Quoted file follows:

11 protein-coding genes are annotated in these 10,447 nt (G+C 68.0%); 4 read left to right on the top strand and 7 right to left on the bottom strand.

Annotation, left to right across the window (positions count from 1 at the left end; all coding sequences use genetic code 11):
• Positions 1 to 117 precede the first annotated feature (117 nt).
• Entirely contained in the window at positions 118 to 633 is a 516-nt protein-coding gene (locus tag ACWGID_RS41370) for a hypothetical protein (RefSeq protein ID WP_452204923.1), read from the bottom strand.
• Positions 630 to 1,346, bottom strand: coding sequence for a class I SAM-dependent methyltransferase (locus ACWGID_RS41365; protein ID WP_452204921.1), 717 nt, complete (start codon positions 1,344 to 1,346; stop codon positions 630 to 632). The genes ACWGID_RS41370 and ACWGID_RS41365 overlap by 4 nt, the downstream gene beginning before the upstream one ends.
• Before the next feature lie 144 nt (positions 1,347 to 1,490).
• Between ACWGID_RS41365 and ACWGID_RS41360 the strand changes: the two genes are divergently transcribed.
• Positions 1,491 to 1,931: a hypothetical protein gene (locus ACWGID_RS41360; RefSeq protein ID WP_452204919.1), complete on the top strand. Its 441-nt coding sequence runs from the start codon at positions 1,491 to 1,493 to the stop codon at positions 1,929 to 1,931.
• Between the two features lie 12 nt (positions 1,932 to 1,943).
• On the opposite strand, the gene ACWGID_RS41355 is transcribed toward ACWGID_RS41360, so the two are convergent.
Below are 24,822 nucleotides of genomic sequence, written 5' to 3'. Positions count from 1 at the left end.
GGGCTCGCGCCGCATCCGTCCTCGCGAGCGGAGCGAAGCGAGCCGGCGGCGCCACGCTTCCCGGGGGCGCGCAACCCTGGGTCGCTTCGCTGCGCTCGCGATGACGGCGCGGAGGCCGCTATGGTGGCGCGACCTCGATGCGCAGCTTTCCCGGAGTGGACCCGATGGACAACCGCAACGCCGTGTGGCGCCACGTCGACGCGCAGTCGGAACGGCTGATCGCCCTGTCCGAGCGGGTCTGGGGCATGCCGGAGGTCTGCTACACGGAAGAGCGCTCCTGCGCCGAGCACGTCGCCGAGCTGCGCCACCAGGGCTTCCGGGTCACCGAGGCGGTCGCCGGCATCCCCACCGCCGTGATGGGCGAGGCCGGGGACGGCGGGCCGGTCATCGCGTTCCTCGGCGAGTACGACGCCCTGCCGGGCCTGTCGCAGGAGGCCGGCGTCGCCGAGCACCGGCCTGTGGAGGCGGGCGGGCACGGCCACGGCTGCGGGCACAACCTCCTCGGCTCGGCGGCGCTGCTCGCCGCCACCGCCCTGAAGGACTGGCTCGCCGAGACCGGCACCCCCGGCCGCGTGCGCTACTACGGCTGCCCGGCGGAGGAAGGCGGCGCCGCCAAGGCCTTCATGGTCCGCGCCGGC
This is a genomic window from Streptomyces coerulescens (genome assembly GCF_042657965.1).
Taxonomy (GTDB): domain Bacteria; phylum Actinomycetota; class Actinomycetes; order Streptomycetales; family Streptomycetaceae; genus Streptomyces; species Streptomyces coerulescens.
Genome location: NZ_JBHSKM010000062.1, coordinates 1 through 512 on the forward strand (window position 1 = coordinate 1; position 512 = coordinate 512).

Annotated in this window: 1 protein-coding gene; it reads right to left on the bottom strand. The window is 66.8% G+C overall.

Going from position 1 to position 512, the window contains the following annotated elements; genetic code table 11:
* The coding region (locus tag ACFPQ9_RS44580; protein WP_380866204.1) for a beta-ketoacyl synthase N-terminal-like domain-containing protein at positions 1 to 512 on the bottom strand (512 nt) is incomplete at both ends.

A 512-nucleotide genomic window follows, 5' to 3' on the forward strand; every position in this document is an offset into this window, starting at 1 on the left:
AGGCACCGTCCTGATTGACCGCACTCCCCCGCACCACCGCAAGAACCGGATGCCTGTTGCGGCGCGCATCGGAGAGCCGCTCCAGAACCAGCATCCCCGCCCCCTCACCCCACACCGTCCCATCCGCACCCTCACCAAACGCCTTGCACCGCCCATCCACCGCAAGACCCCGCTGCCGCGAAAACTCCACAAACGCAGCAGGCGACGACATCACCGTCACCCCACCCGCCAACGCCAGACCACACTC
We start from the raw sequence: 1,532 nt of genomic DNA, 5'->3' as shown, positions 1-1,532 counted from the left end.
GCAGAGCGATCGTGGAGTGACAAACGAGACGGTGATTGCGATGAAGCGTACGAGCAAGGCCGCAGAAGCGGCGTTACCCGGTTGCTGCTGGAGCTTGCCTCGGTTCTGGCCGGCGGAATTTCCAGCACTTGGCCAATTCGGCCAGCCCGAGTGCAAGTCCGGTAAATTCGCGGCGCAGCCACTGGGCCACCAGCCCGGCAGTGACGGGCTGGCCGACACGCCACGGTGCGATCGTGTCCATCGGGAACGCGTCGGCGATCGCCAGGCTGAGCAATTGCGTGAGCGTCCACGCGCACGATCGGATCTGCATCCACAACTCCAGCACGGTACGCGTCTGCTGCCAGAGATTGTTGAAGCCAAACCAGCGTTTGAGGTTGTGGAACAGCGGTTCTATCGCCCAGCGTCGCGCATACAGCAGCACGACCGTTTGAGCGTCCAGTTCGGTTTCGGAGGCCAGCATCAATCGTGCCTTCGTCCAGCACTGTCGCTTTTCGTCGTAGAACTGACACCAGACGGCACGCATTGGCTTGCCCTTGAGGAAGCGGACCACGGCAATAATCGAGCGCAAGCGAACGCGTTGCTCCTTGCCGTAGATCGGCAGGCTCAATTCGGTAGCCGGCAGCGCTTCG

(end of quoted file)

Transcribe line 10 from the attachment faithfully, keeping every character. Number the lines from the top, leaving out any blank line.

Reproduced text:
• On the opposite strand, the gene ACWGID_RS41355 is transcribed toward ACWGID_RS41360, so the two are convergent.